Quantcast
Environmental News for a Healthier Planet and Life

Historic Agreement on Plastic Pollution Reached by 180+ Countries Without the U.S.

Politics
Historic Agreement on Plastic Pollution Reached by 180+ Countries Without the U.S.
People scavenge for plastic from an Indonesian garbage dump. Juni Kriswanto / AFP / Getty Images

The U.S. is one of a few countries that has not signed on to a historic UN agreement to limit plastic pollution, the Associated Press reported.


The agreement was reached Friday after a two-week meeting of the Conferences of Parties (COPs) to the Basel, Rotterdam and Stockholm conventions in Geneva. It took the form of an amendment to the Basel Convention on the Control of Transboundary Movements of Hazardous Waste and their Disposal, which is backed by 187 countries excluding the U.S. More than 180 governments agreed to amend the convention to include plastic waste and improve the regulation of its trade.

"Plastic waste is acknowledged as one of the world's most pressing environmental issues, and the fact that this week close to 1 million people around the world signed a petition urging Basel Convention Parties to take action here in Geneva at the COPs is a sign that public awareness and desire for action is high," UN Environment's Executive Secretary of the three conventions Rolph Payet said in a press release.

The agreement comes amidst growing awareness of the proliferation of plastic in the environment. There are now 100 million tonnes (approximately 110 million U.S. tons) of plastic in the oceans, and 80 to 90 percent of it comes from land, UN Environment said.

Payet told the Associated Press that the agreement was "historic" because it is "legally binding." It also moved remarkably quickly from proposal to agreement for a UN accord.

"They (the countries) have managed to use an existing international instrument to put in place those measures," he said.

The agreement requires countries to monitor the movement of plastic shipped outside their territories. It also addresses the problem of developed countries sending unmanageable amounts of plastic waste to private waste-handling companies in the developing world without the consent of their governments, The Guardian explained. Now, importing countries will have the ability to say yes or no to more waste. That means the decision will still impact the U.S., since it will now have to ask permission before sending waste to most countries, CNN reported.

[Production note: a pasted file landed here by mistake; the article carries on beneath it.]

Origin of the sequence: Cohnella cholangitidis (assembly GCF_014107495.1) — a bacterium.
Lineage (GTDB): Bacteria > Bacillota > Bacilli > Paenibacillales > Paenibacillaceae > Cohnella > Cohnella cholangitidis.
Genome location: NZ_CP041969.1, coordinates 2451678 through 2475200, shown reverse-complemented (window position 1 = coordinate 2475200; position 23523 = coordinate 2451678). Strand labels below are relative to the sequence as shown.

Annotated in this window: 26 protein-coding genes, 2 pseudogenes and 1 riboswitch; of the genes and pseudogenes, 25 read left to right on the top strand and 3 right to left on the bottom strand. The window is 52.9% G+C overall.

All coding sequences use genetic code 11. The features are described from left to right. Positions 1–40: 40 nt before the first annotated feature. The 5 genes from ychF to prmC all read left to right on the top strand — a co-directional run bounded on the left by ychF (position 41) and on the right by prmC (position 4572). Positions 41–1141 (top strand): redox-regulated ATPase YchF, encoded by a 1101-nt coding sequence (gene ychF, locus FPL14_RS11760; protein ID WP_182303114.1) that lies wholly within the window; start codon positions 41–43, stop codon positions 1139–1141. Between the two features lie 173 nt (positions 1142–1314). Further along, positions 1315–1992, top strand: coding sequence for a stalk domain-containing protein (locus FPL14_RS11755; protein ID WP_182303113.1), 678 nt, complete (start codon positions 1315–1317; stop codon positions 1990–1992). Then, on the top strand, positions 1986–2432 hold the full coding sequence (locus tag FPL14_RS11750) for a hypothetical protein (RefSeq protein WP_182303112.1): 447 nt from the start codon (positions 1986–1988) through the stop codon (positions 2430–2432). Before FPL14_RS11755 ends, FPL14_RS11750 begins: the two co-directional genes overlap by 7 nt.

"This is a crucial first step towards stopping the use of developing countries as a dumping ground for the world's plastic waste, especially those coming from rich nations," Break Free from Plastic global coordinator Von Hernandez said, as CNN reported. "Countries at the receiving end of mixed and unsorted plastic waste from foreign sources now have the right to refuse these problematic shipments, in turn compelling source countries to ensure exports of clean, recyclable plastics only."

The U.S., which is the top exporter of plastic waste according to Break Free From Plastic, argued against the deal during the meeting, though it was not able to vote. It said the agreement would affect the trade of plastic waste in ways that officials did not appreciate, The Guardian reported.

After China stopped accepting plastic recycling imports, the Global Alliance for Incinerator Alternatives (Gaia) said that villages in Indonesia, Thailand and Malaysia were "turned into dumpsites over the course of a year," according to The Guardian.

An Edith's Checkerspot butterfly in Los Padres National Forest in Southern California. Patricia Marroquin / Moment / Getty Images

Butterflies across the U.S. West are disappearing, and now researchers say the climate crisis is largely to blame.

Read More Show Less

EcoWatch Daily Newsletter

A wildfire burns in the Hollywood hills on July 19, 2016 in Hollywood, California. AaronP / Bauer-Griffin / GC Images

California faces another "critically dry year" according to state officials, and a destructive wildfire season looms on its horizon. But in a state that welcomes innovation, water efficacy approaches and drought management could replenish California, increasingly threatened by the climate's new extremes.

Read More Show Less

Trending

Wisdom is seen with her chick in Feb. 2021 at the Midway Atoll National Wildlife Refuge. Jon Brack / Friends of Midway Atoll National Wildlife Refuge / Flickr / CC 2.0

Wisdom the mōlī, or Laysan albatross, is the oldest wild bird known to science at the age of at least 70. She is also, as of February 1, a new mother.

Read More Show Less
Wind turbines in Norway. piola66 / E+ / Getty Images

By Hui Hu

Winter is supposed to be the best season for wind power – the winds are stronger, and since air density increases as the temperature drops, more force is pushing on the blades. But winter also comes with a problem: freezing weather.

Read More Show Less
Jaffa Port in Israel. theDOCK innovated the Israeli maritime space and kickstarted a boom in new technologies. Pixabay

While traditional investment in the ocean technology sector has been tentative, growth in Israeli maritime innovations has been exponential in the last few years, and environmental concern has come to the forefront.

Read More Show Less